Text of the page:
Tutorial: Forecast demand with automated machine learning
Learn how to create a time-series forecasting model without writing a single line of code using automated machine learning in the Azure Machine Learning studio. This model will predict rental demand for a bike sharing service.
You won't write any code in this tutorial, you'll use the studio interface to perform training. You'll learn how to do the following tasks:
- Create and load a dataset.
- Configure and run an automated ML experiment.
- Specify forecasting settings.
- Explore the experiment results.
- Deploy the best model.
Also try automated machine learning for these other model types:
- For a no-code example of a classification model, see Tutorial: Create a classification model with automated ML in Azure Machine Learning.
- For a code first example of a regression model, see the Tutorial: Use automated machine learning to predict taxi fares.
An Azure Machine Learning workspace. See Create an Azure Machine Learning workspace.
Download the bike-no.csv data file
Sign in to the studio
For this tutorial, you create your automated ML experiment run in Azure Machine Learning studio, a consolidated web interface that includes machine learning tools to perform data science scenarios for data science practitioners of all skill levels. The studio is not supported on Internet Explorer browsers.
Sign in to Azure Machine Learning studio.
Select your subscription and the workspace you created.
Select Get started.
In the left pane, select Automated ML under the Author section.
Select +New automated ML run.
Create and load dataset
Before you configure your experiment, upload your data file to your workspace in the form of an Azure Machine Learning dataset. Doing so, allows you to ensure that your data is formatted appropriately for your experiment.
On the Select dataset form, select From local files from the +Create dataset drop-down.
On the Basic info form, give your dataset a name and provide an optional description. The dataset type should default to Tabular, since automated ML in Azure Machine Learning studio currently only supports tabular datasets.
Select Next on the bottom left
On the Datastore and file selection form, select the default datastore that was automatically set up during your workspace creation, workspaceblobstore (Azure Blob Storage). This is the storage location where you'll upload your data file.
Choose the bike-no.csv file on your local computer. This is the file you downloaded as a prerequisite.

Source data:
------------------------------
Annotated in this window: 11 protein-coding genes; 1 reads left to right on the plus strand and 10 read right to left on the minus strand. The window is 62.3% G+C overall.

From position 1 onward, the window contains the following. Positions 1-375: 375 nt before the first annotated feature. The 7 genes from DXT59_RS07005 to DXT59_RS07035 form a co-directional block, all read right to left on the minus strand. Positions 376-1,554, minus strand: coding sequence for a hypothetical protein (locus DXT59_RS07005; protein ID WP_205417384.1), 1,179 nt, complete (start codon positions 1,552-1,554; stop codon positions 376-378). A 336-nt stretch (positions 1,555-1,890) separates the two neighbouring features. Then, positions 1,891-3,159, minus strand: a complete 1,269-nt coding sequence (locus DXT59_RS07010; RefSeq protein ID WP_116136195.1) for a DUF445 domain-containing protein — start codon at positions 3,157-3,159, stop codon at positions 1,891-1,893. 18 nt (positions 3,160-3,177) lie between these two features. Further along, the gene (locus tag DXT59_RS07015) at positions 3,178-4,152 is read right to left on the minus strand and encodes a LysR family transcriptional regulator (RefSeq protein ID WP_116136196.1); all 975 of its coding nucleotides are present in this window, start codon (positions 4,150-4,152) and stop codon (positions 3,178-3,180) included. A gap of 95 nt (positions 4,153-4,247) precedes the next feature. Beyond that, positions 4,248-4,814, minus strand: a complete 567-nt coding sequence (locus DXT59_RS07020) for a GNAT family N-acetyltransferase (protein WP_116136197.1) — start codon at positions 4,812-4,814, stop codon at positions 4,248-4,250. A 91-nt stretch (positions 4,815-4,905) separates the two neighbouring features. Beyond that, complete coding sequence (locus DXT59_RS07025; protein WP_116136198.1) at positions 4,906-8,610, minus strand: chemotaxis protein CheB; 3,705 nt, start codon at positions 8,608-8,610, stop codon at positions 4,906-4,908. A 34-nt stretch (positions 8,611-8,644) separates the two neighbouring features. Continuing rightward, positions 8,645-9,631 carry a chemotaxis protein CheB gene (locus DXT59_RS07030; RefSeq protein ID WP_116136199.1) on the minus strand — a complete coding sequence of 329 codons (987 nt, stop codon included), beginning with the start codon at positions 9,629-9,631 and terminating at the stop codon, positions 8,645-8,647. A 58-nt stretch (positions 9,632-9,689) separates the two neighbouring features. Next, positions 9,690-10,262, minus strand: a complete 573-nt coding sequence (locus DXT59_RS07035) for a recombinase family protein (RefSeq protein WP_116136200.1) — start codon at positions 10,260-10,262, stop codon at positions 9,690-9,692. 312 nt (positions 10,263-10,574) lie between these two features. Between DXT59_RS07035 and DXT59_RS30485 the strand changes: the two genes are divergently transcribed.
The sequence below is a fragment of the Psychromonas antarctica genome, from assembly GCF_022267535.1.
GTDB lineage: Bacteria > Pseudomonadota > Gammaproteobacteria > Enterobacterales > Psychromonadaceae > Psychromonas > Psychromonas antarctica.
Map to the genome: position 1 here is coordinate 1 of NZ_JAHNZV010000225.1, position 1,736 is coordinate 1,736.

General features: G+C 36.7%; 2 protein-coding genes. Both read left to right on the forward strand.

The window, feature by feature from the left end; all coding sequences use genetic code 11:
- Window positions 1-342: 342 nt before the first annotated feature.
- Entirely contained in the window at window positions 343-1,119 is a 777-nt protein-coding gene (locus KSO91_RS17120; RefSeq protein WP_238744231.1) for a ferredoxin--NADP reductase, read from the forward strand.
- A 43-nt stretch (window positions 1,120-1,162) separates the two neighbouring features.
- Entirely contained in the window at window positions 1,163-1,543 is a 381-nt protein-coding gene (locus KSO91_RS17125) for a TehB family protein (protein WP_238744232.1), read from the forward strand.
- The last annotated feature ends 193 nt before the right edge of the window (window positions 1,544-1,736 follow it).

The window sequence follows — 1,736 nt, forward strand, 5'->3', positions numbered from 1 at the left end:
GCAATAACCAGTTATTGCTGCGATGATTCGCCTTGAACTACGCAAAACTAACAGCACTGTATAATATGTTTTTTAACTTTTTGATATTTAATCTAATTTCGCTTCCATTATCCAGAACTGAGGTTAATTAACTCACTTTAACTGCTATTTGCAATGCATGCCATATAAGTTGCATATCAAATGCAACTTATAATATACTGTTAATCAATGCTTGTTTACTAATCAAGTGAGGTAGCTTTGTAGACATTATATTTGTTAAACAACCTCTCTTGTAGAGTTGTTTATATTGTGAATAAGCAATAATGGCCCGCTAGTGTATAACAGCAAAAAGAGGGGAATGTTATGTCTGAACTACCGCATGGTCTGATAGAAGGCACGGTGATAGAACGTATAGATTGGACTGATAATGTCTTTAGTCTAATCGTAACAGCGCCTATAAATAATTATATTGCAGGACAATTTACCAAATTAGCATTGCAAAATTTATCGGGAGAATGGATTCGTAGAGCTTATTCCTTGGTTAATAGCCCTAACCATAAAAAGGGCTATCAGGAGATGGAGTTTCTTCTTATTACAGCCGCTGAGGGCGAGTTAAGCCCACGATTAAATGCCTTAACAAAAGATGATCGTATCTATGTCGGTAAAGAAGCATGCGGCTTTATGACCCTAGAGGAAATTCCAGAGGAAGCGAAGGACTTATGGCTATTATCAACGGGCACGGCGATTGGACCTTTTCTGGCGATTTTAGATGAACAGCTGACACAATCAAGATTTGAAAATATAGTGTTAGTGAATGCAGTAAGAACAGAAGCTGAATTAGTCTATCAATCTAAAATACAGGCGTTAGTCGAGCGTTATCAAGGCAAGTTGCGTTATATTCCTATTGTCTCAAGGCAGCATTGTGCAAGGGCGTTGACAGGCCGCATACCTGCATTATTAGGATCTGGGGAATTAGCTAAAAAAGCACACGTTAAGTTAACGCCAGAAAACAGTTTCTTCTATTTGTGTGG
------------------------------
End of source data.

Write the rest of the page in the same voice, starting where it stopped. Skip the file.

When the upload is complete, the Settings and preview form is pre-populated based on the file type.
Verify that the Settings and preview form is populated as follows and select Next.
Field Description Value for tutorial File format Defines the layout and type of data stored in a file. Delimited Delimiter One or more characters for specifying the boundary between separate, independent regions in plain text or other data streams. Comma Encoding Identifies what bit to character schema table to use to read your dataset. UTF-8 Column headers Indicates how the headers of the dataset, if any, will be treated. Use headers from the first file Skip rows Indicates how many, if any, rows are skipped in the dataset. None
The Schema form allows for further configuration of your data for this experiment.
For this example, choose to ignore the casual and registered columns. These columns are a breakdown of the cnt column so, therefore we don't include them.
Also for this example, leave the defaults for the Properties and Type.
On the Confirm details form, verify the information matches what was previously populated on the Basic info and Settings and preview forms.
Select Create to complete the creation of your dataset.
Select your dataset once it appears in the list.
After you load and configure your data, set up your remote compute target and select which column in your data you want to predict.
- Populate the Configure run form as follows:
Enter an experiment name:
Select cnt as the target column, what you want to predict. This column indicates the number of total bike share rentals.